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Florida COVID cases steadily decline from recent record

Treasure Coast hospitals not letting the guard down
Posted at 9:46 PM, Oct 08, 2021
and last updated 2021-10-09 00:09:45-04

PORT ST. LUCIE, Fla. — As COVID cases steadily decline across the state, Treasure Coast hospitals are not letting their guard down.

"We haven't really emptied out the hospital but we've plateaued from our peak," said Dr. Michael Bakerman, Chief Medical Officer at Lawnwood Regional Medical Center. "We did see a rise and then a fall, and then a rise and then a fall. Our epidemiologists are still trying to understand all the factors that go into it."

Bakerman said that the winter season will be a test for COVID cases and that masking and vaccination are the best ways to prevent severe COVID cases.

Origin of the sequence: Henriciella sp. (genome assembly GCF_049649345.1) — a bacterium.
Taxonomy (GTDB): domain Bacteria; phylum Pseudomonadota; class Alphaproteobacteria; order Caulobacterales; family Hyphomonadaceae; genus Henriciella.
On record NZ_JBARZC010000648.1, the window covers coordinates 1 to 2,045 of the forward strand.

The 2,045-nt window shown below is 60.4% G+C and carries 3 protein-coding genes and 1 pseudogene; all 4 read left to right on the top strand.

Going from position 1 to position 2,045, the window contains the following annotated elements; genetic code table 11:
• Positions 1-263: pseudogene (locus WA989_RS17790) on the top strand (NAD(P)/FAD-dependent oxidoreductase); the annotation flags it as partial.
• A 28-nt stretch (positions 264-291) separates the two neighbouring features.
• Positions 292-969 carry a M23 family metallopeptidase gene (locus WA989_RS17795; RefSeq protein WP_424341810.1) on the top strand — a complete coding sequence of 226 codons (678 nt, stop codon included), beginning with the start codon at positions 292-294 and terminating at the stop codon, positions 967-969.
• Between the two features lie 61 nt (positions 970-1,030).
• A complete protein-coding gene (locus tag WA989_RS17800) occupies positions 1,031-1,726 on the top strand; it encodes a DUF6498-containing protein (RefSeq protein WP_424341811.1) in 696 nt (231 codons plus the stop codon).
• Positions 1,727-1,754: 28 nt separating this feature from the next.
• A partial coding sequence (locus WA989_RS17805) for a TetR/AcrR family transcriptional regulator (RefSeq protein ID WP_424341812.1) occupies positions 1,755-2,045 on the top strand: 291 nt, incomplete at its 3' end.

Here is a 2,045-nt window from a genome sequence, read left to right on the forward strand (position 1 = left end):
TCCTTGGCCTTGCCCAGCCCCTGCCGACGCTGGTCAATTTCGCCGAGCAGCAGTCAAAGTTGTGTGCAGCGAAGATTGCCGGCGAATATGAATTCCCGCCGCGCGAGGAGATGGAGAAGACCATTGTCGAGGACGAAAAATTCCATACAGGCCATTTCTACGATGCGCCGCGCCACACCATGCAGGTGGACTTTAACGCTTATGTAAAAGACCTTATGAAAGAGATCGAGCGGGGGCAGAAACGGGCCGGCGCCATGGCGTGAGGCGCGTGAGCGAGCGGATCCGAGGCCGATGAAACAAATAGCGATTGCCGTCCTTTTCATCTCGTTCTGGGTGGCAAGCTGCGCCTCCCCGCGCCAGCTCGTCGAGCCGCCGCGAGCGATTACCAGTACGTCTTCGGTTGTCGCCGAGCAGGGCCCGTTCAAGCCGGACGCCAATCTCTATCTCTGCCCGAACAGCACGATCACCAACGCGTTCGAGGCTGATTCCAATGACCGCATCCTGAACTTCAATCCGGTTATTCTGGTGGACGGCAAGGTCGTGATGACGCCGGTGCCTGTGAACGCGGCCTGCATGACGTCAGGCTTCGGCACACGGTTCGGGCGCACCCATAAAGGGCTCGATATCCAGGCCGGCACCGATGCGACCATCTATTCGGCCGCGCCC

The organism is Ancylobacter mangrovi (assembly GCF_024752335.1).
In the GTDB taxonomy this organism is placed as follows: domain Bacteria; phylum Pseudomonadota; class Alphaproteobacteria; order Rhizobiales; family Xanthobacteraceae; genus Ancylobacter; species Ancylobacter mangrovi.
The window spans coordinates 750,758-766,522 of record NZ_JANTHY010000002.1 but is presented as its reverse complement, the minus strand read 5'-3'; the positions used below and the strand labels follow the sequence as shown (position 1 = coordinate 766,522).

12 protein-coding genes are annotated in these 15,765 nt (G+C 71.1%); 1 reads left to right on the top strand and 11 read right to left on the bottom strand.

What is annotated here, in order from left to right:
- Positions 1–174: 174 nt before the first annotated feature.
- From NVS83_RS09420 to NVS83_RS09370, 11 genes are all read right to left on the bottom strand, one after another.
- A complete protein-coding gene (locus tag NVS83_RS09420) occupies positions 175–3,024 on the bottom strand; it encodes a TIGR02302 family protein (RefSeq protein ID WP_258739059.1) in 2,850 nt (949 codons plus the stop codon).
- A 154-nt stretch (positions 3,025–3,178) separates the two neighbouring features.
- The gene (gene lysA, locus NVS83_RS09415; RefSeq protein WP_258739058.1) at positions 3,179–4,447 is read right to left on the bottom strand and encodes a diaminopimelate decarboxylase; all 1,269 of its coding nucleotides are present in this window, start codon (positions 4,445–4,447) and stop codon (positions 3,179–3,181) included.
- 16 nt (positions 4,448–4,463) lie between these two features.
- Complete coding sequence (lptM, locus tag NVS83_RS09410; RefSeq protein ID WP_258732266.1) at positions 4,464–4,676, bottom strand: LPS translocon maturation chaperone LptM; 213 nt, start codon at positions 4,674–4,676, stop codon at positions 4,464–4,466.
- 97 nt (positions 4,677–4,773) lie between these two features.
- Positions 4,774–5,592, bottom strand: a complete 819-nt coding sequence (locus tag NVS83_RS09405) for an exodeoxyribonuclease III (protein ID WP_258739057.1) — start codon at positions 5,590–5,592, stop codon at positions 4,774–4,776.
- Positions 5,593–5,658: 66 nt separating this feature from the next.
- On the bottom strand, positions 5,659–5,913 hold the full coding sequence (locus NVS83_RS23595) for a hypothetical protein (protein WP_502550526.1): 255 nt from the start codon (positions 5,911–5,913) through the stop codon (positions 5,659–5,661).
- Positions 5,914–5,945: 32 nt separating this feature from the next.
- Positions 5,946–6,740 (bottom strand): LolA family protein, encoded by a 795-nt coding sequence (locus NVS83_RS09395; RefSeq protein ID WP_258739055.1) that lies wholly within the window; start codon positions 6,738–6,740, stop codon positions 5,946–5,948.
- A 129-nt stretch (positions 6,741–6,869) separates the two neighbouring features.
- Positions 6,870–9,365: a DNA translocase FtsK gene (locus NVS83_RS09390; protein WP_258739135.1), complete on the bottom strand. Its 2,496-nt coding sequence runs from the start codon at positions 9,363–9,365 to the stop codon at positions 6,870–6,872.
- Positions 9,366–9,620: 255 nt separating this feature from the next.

"We know a lot more about the virus now than we did a year ago so in that sense if your question is where are we now versus where we were a year ago, we know the symptoms better, we know the presentation better, we know what medications work," said Bakerman.

This week, Florida reported nearly 26,000 new COVID cases. That's compared with 37,000 cases last week.

Just six weeks ago, a record for weekly cases was recorded with 151,000.

"There are still people that are wearing masks that we see, others that aren't," said Tracey DeRubis, a resident

Hospitalizations with coronavirus statewide also are way down to 4,240 from a record 17,295 two months ago.

And for the first time since June, the first-time weekly cases positivity rate went below the target 5% at 4.8% with it hitting 20.6% in mid-August. On the Treasure Coast the rates are St. Lucie at 7.8%, Martin at 6.9% and Indian River at 5.4% with Okeechobee 9.0%. Miami-Dade is the lowest in the state at 2.9% though it has the most deaths.

Records show four out of five Florida adults have at least received one vaccine shot.

"I didn't want to get the shot," said DeRubis. "I haven't gotten inoculated. We've been well. Headaches here and there. We have had COVID."

"It's tragic to see people getting infected with an illness that we can prevent," said Bakerman.